“In his milieu, Peter Marino stands like a giant,” says architectural author Jonathan Chadwick. “The work is thought through and beautifully accomplished, there is nothing perfunctory or slapdash in its execution. He has done remarkable things that will stand the test of time, and that’s primarily because there is real innovation taking place. Yes, there are gimmicky touches, and I dare say some of his work will date, but nothing can take away from the artistry he continually mocks his competitors with.”
Marino studied painting at Cornell University at a time when America was waking up to a new and radical movement. “I used to come to New York a lot and visit the artist’s studios—people like Roy Lichtenstein, Claes Oldenburg and Frank Stella. I saw what the Pop Artists were doing, pushing things twenty years into the future, and I just didn’t know if I could do that myself. Architecture came easily to me, so self interest made me decide to get into that instead. I thought, I’ve got a better chance of doing something gorgeous in architecture than pushing the fine art scene.”
Upon graduation, the wily student swiftly infiltrated New York society armed with swaggering confidence and razor sharp ideas in equal measure. A life changing introduction drew him into the orbit of Andy Warhol—never one to miss a beat—forging an enduring bond that would serve him well. “The entire world came through the doors of The Factory,” says James Anderson, a British journalist who has taken a keen interest in Marino’s career, “it was the perfect start”.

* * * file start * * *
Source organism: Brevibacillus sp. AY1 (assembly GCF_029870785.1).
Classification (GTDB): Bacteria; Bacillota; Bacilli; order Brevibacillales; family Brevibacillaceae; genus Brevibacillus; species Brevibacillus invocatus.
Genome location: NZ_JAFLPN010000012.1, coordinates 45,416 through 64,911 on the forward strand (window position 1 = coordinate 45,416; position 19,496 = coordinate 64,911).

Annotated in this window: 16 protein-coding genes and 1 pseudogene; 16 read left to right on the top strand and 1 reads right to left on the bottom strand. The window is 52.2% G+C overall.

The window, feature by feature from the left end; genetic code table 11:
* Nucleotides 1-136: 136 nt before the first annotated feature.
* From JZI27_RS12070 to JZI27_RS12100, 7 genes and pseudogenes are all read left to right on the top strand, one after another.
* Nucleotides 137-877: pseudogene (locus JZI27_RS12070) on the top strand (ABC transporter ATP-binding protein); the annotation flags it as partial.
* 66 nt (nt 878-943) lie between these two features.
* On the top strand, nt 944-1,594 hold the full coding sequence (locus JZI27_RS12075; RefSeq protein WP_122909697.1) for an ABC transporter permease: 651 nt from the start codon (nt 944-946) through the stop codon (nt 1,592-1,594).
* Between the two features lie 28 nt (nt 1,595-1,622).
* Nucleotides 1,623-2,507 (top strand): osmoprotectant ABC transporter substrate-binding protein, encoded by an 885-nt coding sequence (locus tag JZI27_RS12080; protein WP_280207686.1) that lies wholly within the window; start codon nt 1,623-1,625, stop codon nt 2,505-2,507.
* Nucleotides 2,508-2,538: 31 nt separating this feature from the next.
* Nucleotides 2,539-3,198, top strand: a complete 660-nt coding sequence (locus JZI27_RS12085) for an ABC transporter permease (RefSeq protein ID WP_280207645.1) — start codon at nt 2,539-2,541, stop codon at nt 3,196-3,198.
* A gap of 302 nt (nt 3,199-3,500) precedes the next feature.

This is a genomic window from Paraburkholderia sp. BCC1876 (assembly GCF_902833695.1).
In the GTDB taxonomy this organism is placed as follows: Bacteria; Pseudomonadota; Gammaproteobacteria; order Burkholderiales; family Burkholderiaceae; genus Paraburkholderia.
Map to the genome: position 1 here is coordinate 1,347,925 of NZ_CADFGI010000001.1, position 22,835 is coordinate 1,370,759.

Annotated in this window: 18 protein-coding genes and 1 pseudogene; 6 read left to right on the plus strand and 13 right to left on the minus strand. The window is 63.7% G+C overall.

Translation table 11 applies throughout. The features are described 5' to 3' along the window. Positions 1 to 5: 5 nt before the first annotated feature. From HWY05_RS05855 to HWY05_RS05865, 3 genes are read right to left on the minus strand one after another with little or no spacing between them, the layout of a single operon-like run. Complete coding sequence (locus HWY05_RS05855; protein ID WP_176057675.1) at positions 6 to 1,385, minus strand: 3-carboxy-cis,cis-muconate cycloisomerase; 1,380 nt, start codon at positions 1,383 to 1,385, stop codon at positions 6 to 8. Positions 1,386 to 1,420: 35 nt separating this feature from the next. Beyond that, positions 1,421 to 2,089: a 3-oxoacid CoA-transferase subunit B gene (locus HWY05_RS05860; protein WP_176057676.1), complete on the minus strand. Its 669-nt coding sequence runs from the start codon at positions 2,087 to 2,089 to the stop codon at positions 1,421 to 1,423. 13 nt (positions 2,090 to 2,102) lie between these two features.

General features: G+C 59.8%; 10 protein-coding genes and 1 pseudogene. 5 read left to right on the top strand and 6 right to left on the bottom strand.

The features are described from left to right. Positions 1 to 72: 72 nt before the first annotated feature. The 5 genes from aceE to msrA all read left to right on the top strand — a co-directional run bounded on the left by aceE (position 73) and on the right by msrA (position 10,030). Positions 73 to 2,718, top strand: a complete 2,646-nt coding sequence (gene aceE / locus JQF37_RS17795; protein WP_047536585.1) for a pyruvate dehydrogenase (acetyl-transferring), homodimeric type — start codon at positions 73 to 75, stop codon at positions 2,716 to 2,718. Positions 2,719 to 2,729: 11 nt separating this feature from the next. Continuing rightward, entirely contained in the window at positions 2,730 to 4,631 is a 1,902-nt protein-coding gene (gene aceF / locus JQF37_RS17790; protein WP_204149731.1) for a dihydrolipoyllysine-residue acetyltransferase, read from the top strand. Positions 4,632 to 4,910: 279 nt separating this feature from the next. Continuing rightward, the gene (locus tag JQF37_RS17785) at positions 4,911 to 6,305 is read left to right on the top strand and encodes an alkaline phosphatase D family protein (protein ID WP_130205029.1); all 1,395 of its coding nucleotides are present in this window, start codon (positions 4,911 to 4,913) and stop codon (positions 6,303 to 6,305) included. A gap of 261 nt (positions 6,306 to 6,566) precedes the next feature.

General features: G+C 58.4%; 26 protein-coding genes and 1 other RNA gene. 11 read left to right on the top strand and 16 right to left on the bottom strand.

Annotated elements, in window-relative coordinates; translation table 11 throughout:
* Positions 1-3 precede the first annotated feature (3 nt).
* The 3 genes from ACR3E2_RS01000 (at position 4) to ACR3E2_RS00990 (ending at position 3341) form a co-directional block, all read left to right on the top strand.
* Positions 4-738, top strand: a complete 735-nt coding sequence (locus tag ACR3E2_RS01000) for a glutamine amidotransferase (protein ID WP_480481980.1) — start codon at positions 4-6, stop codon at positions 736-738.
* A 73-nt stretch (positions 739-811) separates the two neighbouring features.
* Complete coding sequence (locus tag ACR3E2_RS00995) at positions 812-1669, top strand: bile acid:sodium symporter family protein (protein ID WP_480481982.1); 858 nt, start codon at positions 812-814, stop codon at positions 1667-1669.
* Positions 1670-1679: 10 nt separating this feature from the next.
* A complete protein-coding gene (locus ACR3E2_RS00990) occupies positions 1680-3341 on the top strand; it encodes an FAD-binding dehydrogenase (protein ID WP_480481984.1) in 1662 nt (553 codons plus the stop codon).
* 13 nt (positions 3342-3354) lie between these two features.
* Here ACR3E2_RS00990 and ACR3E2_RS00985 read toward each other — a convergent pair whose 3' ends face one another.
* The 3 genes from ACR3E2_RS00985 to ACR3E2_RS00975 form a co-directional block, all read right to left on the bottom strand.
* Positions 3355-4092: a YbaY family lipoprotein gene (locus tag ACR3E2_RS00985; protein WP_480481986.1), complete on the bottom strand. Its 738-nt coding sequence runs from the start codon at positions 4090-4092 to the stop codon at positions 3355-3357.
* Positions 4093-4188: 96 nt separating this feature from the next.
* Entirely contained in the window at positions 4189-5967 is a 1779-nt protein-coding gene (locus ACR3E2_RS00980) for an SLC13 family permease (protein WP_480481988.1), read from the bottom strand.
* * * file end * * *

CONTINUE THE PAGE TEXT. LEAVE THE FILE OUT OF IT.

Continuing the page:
Warhol may have been the ultimate contact, but he also introduced the fledgling architect to a new way of thinking. In 1974 Warhol “Purchased an extremely upscale and beautiful Georgian town house on E66 Street,” explains Marino. “He loved the idea of restoring the place to its original New York polish and filled it with early American antiques, which I never expected to see. I learnt a lot of that from him. It was a very beautiful, very masculine look, and one that formed the backbone of my own personal aesthetic.”
If it was ok for Warhol, it was certainly ok for the legion of those who followed. “I ended up redoing the last installation of The Factory, and The Factory was everything,” he has admitted. “I met the Getty family and the Rothschild’s there, who I both worked for, and that’s where I met Pierre Bergé and Yves Saint Laurent, who were also my early patrons. I started to do residential projects because that’s the work that came my way, those were the people I was mixing with.”